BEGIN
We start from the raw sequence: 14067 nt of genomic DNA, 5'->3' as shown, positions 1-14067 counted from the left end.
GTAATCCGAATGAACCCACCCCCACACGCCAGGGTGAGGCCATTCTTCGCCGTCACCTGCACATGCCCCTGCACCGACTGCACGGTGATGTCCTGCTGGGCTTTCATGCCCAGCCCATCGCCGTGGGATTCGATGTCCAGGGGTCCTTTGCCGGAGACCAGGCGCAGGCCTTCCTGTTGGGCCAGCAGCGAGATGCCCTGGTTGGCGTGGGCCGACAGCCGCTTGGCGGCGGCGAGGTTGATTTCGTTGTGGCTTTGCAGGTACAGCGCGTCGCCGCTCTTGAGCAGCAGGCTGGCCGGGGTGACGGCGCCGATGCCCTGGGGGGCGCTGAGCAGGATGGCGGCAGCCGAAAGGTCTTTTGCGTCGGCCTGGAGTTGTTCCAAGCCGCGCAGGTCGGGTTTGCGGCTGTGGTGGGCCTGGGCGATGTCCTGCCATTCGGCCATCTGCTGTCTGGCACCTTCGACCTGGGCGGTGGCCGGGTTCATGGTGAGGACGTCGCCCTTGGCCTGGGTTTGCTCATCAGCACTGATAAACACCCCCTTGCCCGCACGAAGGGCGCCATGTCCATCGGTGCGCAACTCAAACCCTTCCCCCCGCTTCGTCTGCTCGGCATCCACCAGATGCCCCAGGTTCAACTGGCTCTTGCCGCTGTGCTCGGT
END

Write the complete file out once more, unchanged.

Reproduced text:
We start from the raw sequence: 14067 nt of genomic DNA, 5'->3' as shown, positions 1-14067 counted from the left end.
GTAATCCGAATGAACCCACCCCCACACGCCAGGGTGAGGCCATTCTTCGCCGTCACCTGCACATGCCCCTGCACCGACTGCACGGTGATGTCCTGCTGGGCTTTCATGCCCAGCCCATCGCCGTGGGATTCGATGTCCAGGGGTCCTTTGCCGGAGACCAGGCGCAGGCCTTCCTGTTGGGCCAGCAGCGAGATGCCCTGGTTGGCGTGGGCCGACAGCCGCTTGGCGGCGGCGAGGTTGATTTCGTTGTGGCTTTGCAGGTACAGCGCGTCGCCGCTCTTGAGCAGCAGGCTGGCCGGGGTGACGGCGCCGATGCCCTGGGGGGCGCTGAGCAGGATGGCGGCAGCCGAAAGGTCTTTTGCGTCGGCCTGGAGTTGTTCCAAGCCGCGCAGGTCGGGTTTGCGGCTGTGGTGGGCCTGGGCGATGTCCTGCCATTCGGCCATCTGCTGTCTGGCACCTTCGACCTGGGCGGTGGCCGGGTTCATGGTGAGGACGTCGCCCTTGGCCTGGGTTTGCTCATCAGCACTGATAAACACCCCCTTGCCCGCACGAAGGGCGCCATGTCCATCGGTGCGCAACTCAAACCCTTCCCCCCGCTTCGTCTGCTCGGCATCCACCAGATGCCCCAGGTTCAACTGGCTCTTGCCGCTGTGCTCGGT